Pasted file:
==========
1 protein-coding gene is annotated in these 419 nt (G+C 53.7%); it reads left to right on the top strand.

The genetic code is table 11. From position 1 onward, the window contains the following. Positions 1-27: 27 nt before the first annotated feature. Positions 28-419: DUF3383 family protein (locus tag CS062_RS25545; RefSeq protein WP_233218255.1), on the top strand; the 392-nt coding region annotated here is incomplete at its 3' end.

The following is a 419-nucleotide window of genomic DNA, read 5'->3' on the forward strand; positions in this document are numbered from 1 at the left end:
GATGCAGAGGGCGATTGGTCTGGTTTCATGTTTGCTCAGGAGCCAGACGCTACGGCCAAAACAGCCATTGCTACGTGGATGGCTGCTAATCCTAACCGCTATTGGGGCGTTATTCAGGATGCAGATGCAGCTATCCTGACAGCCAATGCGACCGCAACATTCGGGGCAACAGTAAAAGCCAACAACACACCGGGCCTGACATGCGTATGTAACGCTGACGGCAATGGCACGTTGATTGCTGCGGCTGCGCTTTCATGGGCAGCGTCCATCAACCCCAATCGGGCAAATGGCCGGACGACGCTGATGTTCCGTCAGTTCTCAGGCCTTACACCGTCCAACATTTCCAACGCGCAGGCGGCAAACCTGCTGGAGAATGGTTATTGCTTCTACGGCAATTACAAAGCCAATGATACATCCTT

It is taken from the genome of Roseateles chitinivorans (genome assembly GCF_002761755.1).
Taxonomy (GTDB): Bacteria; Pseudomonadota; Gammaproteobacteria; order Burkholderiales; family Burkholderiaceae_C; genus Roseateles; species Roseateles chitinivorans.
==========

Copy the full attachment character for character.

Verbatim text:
1 protein-coding gene is annotated in these 419 nt (G+C 53.7%); it reads left to right on the top strand.

The genetic code is table 11. From position 1 onward, the window contains the following. Positions 1-27: 27 nt before the first annotated feature. Positions 28-419: DUF3383 family protein (locus tag CS062_RS25545; RefSeq protein WP_233218255.1), on the top strand; the 392-nt coding region annotated here is incomplete at its 3' end.

The following is a 419-nucleotide window of genomic DNA, read 5'->3' on the forward strand; positions in this document are numbered from 1 at the left end:
GATGCAGAGGGCGATTGGTCTGGTTTCATGTTTGCTCAGGAGCCAGACGCTACGGCCAAAACAGCCATTGCTACGTGGATGGCTGCTAATCCTAACCGCTATTGGGGCGTTATTCAGGATGCAGATGCAGCTATCCTGACAGCCAATGCGACCGCAACATTCGGGGCAACAGTAAAAGCCAACAACACACCGGGCCTGACATGCGTATGTAACGCTGACGGCAATGGCACGTTGATTGCTGCGGCTGCGCTTTCATGGGCAGCGTCCATCAACCCCAATCGGGCAAATGGCCGGACGACGCTGATGTTCCGTCAGTTCTCAGGCCTTACACCGTCCAACATTTCCAACGCGCAGGCGGCAAACCTGCTGGAGAATGGTTATTGCTTCTACGGCAATTACAAAGCCAATGATACATCCTT

It is taken from the genome of Roseateles chitinivorans (genome assembly GCF_002761755.1).
Taxonomy (GTDB): Bacteria; Pseudomonadota; Gammaproteobacteria; order Burkholderiales; family Burkholderiaceae_C; genus Roseateles; species Roseateles chitinivorans.